Dirk Gently’s Holistic Detective Agency began as a book (or two) by Douglas Adams. Not as well known as the Hitchhiker’s series, which I think is a shame. They have the same absurd humour, but with tighter, cleverer plots. Dirk Gently, a detective who refuses to ‘eliminate the impossible,’ solves crimes by looking for connections between seemingly unconnected events and objects. Against all likelihood (and despite his seeming incompetence), he succeeds in unravelling a supernatural mystery and foiling whoever was threatening the world. If I did have a complaint about the book, it’s that it took me too long to get the resolution in The Long Dark Tea-time of the Soul. I felt that too much was implied. (That could just be me being slow, of course.)
While the books came first, they weren’t my first experience of Dirk Gently. I discovered the BBC radio adaptation first. They are very good adaptations, keeping the plot, the characters, the humour, even added a couple of audio gags that made me burst out laughing. There are a few places where they cut a few lines from the dialogue, but leave the rest of the dialogue as it is, which can make for a slightly confusing conversation. On the other hand, listening to the radio show for the second book helped me make sense of the ending.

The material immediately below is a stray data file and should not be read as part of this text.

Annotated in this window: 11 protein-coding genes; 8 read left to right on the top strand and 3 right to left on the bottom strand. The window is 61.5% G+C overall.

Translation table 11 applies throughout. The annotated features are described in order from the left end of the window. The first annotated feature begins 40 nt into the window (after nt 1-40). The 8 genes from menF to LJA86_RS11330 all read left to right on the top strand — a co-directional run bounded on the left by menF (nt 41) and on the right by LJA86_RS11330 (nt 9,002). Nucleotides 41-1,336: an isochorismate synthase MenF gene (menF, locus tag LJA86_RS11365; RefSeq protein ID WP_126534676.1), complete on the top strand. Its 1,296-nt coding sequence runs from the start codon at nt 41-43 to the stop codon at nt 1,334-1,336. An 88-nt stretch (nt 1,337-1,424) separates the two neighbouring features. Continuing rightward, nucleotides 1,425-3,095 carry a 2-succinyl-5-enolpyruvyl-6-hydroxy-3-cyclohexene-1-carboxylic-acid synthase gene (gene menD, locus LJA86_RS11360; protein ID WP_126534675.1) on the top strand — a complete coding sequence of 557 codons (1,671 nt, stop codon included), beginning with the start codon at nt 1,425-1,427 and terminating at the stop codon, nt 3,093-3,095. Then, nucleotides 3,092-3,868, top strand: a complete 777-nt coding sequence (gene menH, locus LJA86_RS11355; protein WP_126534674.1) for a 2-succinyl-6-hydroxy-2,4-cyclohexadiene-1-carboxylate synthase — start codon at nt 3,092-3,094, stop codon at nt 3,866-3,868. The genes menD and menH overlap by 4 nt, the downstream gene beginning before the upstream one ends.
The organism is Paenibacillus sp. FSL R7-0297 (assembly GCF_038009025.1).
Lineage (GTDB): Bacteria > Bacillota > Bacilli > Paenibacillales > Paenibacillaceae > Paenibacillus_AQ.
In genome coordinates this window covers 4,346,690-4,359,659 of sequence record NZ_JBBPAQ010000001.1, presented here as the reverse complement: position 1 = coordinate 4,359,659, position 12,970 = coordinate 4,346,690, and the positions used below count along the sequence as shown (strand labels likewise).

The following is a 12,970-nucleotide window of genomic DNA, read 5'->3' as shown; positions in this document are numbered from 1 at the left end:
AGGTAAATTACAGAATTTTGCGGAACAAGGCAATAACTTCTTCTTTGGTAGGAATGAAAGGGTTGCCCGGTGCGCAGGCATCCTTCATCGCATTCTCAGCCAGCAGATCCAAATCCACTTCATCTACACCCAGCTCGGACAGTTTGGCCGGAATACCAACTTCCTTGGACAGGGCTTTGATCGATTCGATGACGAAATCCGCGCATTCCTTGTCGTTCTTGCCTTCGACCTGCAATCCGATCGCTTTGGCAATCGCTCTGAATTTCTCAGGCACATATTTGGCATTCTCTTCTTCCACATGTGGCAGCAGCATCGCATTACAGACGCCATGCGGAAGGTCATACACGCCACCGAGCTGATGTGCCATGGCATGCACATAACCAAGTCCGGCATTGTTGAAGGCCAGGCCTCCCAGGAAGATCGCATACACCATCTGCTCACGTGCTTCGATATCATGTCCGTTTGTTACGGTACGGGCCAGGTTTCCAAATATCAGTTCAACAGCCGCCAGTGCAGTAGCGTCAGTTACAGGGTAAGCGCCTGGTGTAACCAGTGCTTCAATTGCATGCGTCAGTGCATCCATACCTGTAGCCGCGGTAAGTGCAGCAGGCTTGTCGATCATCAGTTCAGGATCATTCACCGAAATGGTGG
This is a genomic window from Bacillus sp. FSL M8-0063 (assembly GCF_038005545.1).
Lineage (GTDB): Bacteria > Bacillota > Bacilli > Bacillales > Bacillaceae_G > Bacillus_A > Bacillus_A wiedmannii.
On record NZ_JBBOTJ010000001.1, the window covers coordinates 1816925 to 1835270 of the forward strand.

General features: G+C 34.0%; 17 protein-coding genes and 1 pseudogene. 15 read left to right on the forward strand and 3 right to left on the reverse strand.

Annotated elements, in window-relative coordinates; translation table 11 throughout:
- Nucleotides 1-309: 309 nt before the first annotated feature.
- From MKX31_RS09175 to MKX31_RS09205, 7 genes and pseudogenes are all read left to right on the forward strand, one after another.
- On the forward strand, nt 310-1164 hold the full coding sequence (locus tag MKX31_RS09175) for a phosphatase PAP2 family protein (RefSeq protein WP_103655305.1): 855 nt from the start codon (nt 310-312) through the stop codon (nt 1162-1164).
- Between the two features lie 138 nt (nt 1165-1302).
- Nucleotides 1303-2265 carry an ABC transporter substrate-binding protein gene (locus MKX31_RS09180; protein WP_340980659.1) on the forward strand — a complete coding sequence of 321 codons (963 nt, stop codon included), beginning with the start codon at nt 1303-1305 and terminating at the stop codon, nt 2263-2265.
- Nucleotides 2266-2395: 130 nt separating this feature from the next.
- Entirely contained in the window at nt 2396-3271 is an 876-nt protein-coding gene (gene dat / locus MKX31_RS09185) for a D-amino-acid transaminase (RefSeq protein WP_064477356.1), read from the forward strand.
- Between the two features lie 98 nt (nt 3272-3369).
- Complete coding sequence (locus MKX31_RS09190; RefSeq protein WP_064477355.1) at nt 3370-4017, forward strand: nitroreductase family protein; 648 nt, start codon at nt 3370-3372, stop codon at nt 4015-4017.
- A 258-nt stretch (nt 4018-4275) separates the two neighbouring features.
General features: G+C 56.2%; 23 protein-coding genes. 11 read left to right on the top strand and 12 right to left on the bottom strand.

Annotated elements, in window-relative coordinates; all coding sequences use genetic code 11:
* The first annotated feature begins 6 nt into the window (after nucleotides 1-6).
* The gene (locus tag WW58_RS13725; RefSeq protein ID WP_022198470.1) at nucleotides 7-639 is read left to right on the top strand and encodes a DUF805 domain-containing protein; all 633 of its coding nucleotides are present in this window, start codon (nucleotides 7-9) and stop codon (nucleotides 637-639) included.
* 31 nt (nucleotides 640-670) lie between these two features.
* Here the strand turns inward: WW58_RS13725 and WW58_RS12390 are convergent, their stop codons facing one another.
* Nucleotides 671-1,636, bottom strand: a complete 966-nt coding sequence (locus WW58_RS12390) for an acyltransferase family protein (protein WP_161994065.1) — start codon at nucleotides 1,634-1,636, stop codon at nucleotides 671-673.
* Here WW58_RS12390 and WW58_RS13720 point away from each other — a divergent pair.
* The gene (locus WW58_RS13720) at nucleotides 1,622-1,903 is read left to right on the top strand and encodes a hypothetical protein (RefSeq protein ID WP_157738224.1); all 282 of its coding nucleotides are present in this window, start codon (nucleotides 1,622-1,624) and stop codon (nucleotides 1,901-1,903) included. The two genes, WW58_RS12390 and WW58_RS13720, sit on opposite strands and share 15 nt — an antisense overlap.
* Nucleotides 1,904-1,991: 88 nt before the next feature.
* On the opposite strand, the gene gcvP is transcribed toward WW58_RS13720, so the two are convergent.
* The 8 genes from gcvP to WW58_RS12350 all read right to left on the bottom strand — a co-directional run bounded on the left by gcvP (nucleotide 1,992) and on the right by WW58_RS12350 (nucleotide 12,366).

I put off watching the TV ‘adaptation’ of Dirk Gently for the longest time, because I was afraid. It was easy to tell that they weren’t really prioritising loyalty to the books, and I am the kind of person who can hate shows based solely on that factor. However, when I finally did watch it I found myself pleasantly surprised. Not because it was loyal – it’s a completely different beast. The show references the book, but the plot, characters and setting are all completely different. I’d argue that Dirk Gently is a different character here – in the book, he’d never go through bouts of insecurity the way he does in the show.
What the TV show does right is stay true to the core and spirit of the books. The outlandish and absurd elements are things both Dirk Gentlys would take in their stride. The plots also reflect what I loved most about the books – the way seemingly random and unconnected events would come together to make a coherent solution.
In the end, an adaptation does not need to be slavishly loyal to its original. If it can capture the emotions that the original inspired, I think it’s done a pretty good job.